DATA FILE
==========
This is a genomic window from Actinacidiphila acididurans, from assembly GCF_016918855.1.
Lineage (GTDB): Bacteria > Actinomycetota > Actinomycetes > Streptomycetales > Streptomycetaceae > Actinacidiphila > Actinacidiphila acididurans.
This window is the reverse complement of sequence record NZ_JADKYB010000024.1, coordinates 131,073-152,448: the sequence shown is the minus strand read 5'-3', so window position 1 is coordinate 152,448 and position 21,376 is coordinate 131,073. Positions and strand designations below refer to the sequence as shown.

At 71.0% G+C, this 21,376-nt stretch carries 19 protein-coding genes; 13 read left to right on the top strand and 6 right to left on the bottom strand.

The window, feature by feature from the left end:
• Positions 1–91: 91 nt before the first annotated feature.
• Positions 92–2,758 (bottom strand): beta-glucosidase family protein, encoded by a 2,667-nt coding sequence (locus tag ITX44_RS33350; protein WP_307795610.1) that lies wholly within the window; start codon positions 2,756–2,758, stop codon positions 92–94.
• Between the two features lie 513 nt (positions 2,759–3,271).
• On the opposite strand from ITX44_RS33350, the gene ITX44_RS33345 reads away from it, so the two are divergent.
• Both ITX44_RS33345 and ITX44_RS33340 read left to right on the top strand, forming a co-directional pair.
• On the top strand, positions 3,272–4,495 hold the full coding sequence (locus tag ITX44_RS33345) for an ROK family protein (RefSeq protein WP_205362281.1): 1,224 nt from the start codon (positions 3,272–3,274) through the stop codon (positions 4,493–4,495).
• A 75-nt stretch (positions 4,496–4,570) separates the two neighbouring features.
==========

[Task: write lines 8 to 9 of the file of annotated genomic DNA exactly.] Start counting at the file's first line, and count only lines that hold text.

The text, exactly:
• Between the two features lie 513 nt (positions 2,759–3,271).
• On the opposite strand from ITX44_RS33350, the gene ITX44_RS33345 reads away from it, so the two are divergent.